This is the challenge for a young Georgia defense, which loses a majority of its defensive contributors. The key to beating Clemson's offense will be in the preparation. Conditioning is of the utmost importance. If the Bulldogs' defense can run with the Tigers' offense it will be in good shape.
The best way for Georgia to beat Clemson's offense, however, is with its own offense. Georgia returns all five starters on the offensive line and the Bulldogs must run the ball effectively to neutralize the Tigers.
The two most important players in the game for Georgia will be Todd Gurley and Keith Marshall. The freshmen sensations must dictate the tempo of the game. By running the ball and pounding Clemson’s defense, Georgia will not allow Clemson’s offense to get on a roll and run the number of plays necessary to win. If Georgia can run the ball, Clemson’s secondary will creep up and linebackers will fill the box. This opens the play-action, vertical passing game for Heisman-hopeful Aaron Murray.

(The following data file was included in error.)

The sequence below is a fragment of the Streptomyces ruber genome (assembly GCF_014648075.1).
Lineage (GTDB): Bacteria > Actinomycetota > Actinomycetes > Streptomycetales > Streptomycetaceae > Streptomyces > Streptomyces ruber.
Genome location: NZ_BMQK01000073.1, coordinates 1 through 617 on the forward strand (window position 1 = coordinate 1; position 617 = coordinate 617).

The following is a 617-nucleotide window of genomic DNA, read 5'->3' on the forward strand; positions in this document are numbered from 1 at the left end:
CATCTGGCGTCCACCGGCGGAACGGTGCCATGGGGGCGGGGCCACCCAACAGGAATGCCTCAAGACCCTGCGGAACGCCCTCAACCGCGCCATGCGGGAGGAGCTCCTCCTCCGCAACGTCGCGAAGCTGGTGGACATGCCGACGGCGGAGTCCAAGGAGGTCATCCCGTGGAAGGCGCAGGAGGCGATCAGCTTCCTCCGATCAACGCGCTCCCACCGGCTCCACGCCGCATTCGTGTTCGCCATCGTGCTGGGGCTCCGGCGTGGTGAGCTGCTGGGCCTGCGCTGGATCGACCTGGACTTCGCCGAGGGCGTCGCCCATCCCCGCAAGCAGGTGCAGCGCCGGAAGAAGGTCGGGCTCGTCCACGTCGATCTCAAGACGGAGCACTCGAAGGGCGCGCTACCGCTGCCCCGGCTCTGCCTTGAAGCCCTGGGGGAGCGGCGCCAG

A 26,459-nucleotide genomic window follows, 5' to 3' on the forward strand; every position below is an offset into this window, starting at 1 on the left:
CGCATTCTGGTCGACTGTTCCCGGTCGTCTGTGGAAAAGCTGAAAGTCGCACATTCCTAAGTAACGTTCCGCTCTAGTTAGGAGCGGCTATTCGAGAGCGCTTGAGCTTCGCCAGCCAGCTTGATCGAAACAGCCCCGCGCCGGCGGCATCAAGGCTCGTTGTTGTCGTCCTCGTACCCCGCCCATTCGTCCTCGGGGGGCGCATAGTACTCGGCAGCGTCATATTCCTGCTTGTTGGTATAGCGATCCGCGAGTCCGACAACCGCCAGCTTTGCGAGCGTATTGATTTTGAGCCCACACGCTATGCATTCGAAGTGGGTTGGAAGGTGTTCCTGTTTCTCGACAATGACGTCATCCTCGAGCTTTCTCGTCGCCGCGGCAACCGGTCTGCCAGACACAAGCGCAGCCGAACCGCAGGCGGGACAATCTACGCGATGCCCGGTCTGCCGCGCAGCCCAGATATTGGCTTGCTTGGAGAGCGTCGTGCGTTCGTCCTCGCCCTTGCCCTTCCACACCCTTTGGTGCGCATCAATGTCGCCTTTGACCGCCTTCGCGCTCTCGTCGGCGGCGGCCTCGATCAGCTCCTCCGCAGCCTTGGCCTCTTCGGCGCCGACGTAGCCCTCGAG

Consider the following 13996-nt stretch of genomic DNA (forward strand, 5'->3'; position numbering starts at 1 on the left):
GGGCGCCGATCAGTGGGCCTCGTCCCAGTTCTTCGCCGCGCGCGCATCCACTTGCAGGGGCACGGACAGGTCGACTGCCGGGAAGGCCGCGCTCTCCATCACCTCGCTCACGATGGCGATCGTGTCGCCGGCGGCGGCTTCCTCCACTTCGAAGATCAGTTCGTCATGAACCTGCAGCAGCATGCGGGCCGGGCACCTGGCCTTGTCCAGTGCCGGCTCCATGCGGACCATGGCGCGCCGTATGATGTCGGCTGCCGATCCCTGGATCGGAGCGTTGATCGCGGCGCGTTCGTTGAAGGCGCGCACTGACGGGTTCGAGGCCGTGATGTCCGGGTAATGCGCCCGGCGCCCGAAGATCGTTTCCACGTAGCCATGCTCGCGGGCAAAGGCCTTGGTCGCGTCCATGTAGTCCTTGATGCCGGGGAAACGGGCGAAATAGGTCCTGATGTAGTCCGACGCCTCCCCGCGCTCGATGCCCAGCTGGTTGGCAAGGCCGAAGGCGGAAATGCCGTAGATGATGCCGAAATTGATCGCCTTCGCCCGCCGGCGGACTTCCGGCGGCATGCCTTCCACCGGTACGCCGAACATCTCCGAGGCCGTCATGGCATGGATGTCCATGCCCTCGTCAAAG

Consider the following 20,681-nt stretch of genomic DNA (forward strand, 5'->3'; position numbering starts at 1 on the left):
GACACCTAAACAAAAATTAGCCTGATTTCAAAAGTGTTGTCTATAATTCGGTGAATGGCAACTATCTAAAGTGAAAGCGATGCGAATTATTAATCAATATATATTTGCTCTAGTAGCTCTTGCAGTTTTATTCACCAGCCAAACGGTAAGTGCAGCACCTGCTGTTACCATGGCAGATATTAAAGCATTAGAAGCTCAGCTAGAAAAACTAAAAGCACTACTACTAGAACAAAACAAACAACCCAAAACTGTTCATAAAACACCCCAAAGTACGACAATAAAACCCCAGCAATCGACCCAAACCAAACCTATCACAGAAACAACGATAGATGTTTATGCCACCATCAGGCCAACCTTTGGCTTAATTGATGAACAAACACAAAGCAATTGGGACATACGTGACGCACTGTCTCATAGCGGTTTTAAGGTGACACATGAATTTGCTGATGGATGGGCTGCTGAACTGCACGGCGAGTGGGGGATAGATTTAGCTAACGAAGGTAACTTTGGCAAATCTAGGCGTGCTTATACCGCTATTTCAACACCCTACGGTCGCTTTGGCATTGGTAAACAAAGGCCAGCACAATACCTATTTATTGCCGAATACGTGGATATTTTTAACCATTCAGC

Clemson’s defense, simply put, is unlikely able to stop Georgia’s offense. For the most part, Clemson’s players on defense are not as talented as the defensive players Georgia usually sees against the likes of a Florida or South Carolina.
The shape of Clemson’s defense will also depend on how they finish this season’s recruiting class. Cornerback Mackenzie Alexander, defensive end Carl Lawson and defensive tackle Montravius Adams, who is considering Georgia as well, would all walk into starting spots on the Clemson defense. However, even if Clemson is able to somehow reel in all three, the game with Georgia will be the newcomers' first collegiate game. They won’t be expected to effect a game enough to shift the outcome one way or the other immediately.
This far removed from kickoff, it is difficult to predict just how the game will go. These will be two of the more evenly matched teams in the country next season. But, if Georgia can establish the run and shut down Clemson’s offense, Death Valley may only be the first stop in a special campaign for the 2013 Bulldogs.